New month, new exciting connections! This is to introduce five more community members who are contributing their work to the opencare research and global conversation.
Community spaces that are thriving create the right kind of social fabric and resilience that help people live in society
Yannick Schandené, a tech-savvy activist, self proclaimed amateur urbanist and recent blogger for edgeryders, is reporting on his efforts to build Huis VDH in Brussels in true community fashion: a collaborative house in the making that started from a personal urge to repurpose empty space and give it to projects or people I believe in and is becoming an experimental hub on every level to test out new models of organization, collaboration, construction and economy. Creating a space as an example on how social and cultural dynamics in empty spaces can empower the wellbeing of the people from the community.
We learned about Prinzessinnengarten at the heart of Berlin a few years ago from @Caroline (veteran edgeryder!), and now Marco Clausen is taking us on a journey telling about the struggles behind the curtains. I asked Marco to address this at length in his next piece, as it seems we’ve only been teased so far: While community organizations have to promote themselves with success stories to get recognition, political- and financial support, the negative aspects are often less visible. You hear a lot about precarious funding, internal or outside conflicts, political and economic pressure, multitasking, impossible workloads, competition between projects.  Over time, this situation can result in what you might call an „activism-burnout (read more)
Learning from care systems born out of crisis
Natalia Skoczylas and Pavlos Georgiadis are doing a series of pieces telling the story of how Pavlos, a returning agro-ecology researcher and entrepreneur, is building movements in the Greek “zombie economy”. We know Natalia best for her adventurous spirit and the ability to be in more than a place at once! and of course for her fearless take over Kathmandu in post earthquake Nepal last year. Also, I’m intrigued by the details of Pavlos’s narrative of care, as he seems to be taking Greece by storm, working on both small and (especially) big scales: He consciously chose to become part of the market, be open for collaboration with government, and get involved with huge public procurement systems because he thinks demonizing the market is wrong. And because there is a dire need for change there. More about his venture We Deliver Taste - here.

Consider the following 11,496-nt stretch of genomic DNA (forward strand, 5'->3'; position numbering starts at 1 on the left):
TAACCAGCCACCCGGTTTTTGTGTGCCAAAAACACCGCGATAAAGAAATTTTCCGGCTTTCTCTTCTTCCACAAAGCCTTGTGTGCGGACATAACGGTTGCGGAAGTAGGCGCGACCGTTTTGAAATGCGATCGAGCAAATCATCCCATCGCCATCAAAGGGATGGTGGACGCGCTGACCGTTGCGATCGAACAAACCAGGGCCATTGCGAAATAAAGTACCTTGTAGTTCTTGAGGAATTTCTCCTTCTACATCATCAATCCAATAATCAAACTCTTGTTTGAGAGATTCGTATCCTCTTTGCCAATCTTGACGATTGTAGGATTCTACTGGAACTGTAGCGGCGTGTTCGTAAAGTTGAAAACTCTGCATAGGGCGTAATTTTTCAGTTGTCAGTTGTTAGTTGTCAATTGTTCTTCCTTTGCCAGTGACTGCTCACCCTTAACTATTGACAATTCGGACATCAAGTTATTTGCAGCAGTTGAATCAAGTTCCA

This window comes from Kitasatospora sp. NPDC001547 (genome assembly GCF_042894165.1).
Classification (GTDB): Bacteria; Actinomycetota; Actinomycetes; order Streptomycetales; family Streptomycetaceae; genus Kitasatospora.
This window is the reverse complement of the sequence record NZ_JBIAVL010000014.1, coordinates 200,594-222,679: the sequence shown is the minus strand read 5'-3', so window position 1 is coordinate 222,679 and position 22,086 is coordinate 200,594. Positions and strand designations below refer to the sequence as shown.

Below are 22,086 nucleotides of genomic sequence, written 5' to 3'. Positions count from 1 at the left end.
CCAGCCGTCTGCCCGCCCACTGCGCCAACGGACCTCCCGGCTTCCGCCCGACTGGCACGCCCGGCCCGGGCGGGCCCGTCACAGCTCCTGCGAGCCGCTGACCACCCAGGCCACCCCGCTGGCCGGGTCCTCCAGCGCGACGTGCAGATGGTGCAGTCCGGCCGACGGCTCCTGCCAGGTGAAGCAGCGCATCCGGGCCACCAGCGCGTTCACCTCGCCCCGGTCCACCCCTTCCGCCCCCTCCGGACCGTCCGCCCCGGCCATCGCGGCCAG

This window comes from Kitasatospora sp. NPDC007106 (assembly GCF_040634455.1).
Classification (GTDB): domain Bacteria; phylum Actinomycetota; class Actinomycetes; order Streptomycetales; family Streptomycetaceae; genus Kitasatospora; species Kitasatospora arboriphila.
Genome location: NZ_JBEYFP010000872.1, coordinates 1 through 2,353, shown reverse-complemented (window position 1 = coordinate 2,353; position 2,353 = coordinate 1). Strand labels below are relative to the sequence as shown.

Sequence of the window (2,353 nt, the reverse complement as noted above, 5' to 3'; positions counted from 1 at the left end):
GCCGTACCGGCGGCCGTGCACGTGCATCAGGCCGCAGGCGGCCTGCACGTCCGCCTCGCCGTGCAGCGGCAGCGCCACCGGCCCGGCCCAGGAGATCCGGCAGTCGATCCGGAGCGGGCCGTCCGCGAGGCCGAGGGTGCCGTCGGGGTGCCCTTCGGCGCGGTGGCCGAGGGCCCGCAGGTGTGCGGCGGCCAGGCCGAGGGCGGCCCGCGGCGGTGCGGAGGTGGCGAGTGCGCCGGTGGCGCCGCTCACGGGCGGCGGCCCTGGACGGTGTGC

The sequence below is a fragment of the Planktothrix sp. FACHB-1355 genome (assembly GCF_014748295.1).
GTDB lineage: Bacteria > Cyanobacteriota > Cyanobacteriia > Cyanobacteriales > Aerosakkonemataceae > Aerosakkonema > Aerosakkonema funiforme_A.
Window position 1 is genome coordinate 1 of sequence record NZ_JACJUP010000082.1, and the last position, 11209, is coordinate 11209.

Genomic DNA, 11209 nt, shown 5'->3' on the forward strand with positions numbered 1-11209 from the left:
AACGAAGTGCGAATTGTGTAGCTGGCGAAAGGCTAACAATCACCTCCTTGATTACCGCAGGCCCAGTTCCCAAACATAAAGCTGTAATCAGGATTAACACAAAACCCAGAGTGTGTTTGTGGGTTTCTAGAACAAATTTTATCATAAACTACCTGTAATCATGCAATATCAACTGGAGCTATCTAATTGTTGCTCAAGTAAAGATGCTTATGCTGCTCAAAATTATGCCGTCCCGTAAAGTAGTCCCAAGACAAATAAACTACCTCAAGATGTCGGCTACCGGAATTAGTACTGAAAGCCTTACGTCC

Last but not least and perhaps most straightforwardly tied to care, we met Sabina Ulubeanu two weeks ago, as she told us how she became involved with a semi-formal, non medical network providing actual treatment to patients suffering from cancer. Sabina is a composer, visual artist and co-founder of an international new arts festival in Bucharest (among many other hats!), yet it is her personal story of a young mother and patient which brings her to opencare: Yes, I travelled home with medicine, calmly taking them through security and bringing them to Valeriu, the taxi driver that distributed them to the ones in need. More important was the fact that doing a simple thing, an easy gesture, meant helping someone’s health and fighting a system that seemed not to care about the people. Everyone I talked to about the network felt the same: it is the least we can do! (read the short story)
I look forward to read and meet @Yannick, @marcoclausen, @Pavlos, @Natalia_Skoczylas, @Sabina_U with the first chance we have! Edgeryders peeps, feel free to dive in and say hello, you surely have a range to pick from Up until July 31st you are welcome to join the conversation and submit your own Op3nCare story.
More about our ongoing Op3n Fellowships here.
About other Op3nCare Fellows here.